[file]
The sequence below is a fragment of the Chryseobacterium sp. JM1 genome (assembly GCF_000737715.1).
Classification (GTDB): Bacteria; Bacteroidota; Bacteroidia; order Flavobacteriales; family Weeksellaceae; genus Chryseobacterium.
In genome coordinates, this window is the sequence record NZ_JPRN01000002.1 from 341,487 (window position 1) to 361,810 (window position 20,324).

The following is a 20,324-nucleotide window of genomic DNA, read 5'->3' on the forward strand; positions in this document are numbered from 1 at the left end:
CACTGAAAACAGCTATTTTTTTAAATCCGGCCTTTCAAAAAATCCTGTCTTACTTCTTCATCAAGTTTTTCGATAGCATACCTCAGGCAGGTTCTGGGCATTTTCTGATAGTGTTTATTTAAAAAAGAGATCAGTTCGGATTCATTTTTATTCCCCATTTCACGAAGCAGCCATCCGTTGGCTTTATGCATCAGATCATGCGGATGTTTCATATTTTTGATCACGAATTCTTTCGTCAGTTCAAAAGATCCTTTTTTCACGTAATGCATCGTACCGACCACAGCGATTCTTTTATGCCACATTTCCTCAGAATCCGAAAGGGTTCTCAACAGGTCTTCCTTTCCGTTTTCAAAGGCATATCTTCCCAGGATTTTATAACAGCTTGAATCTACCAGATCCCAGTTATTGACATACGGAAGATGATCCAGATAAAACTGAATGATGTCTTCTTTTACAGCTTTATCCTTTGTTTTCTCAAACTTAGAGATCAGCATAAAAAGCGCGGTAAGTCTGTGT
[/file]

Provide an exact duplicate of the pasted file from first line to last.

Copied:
The sequence below is a fragment of the Chryseobacterium sp. JM1 genome (assembly GCF_000737715.1).
Classification (GTDB): Bacteria; Bacteroidota; Bacteroidia; order Flavobacteriales; family Weeksellaceae; genus Chryseobacterium.
In genome coordinates, this window is the sequence record NZ_JPRN01000002.1 from 341,487 (window position 1) to 361,810 (window position 20,324).

The following is a 20,324-nucleotide window of genomic DNA, read 5'->3' on the forward strand; positions in this document are numbered from 1 at the left end:
CACTGAAAACAGCTATTTTTTTAAATCCGGCCTTTCAAAAAATCCTGTCTTACTTCTTCATCAAGTTTTTCGATAGCATACCTCAGGCAGGTTCTGGGCATTTTCTGATAGTGTTTATTTAAAAAAGAGATCAGTTCGGATTCATTTTTATTCCCCATTTCACGAAGCAGCCATCCGTTGGCTTTATGCATCAGATCATGCGGATGTTTCATATTTTTGATCACGAATTCTTTCGTCAGTTCAAAAGATCCTTTTTTCACGTAATGCATCGTACCGACCACAGCGATTCTTTTATGCCACATTTCCTCAGAATCCGAAAGGGTTCTCAACAGGTCTTCCTTTCCGTTTTCAAAGGCATATCTTCCCAGGATTTTATAACAGCTTGAATCTACCAGATCCCAGTTATTGACATACGGAAGATGATCCAGATAAAACTGAATGATGTCTTCTTTTACAGCTTTATCCTTTGTTTTCTCAAACTTAGAGATCAGCATAAAAAGCGCGGTAAGTCTGTGT